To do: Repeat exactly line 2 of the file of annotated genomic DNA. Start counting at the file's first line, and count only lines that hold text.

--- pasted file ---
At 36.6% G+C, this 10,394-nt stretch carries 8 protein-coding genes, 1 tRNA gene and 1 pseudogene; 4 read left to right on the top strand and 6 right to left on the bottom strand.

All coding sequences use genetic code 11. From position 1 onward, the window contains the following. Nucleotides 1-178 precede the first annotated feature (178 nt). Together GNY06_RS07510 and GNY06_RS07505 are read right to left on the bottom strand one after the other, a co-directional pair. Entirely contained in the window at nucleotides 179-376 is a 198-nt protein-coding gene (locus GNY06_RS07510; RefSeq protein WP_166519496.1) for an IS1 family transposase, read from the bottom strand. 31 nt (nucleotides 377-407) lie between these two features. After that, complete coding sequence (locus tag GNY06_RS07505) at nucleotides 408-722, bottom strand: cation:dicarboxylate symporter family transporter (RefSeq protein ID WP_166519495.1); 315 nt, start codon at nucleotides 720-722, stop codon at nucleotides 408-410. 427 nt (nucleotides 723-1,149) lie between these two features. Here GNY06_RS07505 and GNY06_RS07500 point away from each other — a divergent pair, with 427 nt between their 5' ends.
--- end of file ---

All coding sequences use genetic code 11. From position 1 onward, the window contains the following. Nucleotides 1-178 precede the first annotated feature (178 nt). Together GNY06_RS07510 and GNY06_RS07505 are read right to left on the bottom strand one after the other, a co-directional pair. Entirely contained in the window at nucleotides 179-376 is a 198-nt protein-coding gene (locus GNY06_RS07510; RefSeq protein WP_166519496.1) for an IS1 family transposase, read from the bottom strand. 31 nt (nucleotides 377-407) lie between these two features. After that, complete coding sequence (locus tag GNY06_RS07505) at nucleotides 408-722, bottom strand: cation:dicarboxylate symporter family transporter (RefSeq protein ID WP_166519495.1); 315 nt, start codon at nucleotides 720-722, stop codon at nucleotides 408-410. 427 nt (nucleotides 723-1,149) lie between these two features. Here GNY06_RS07505 and GNY06_RS07500 point away from each other — a divergent pair, with 427 nt between their 5' ends.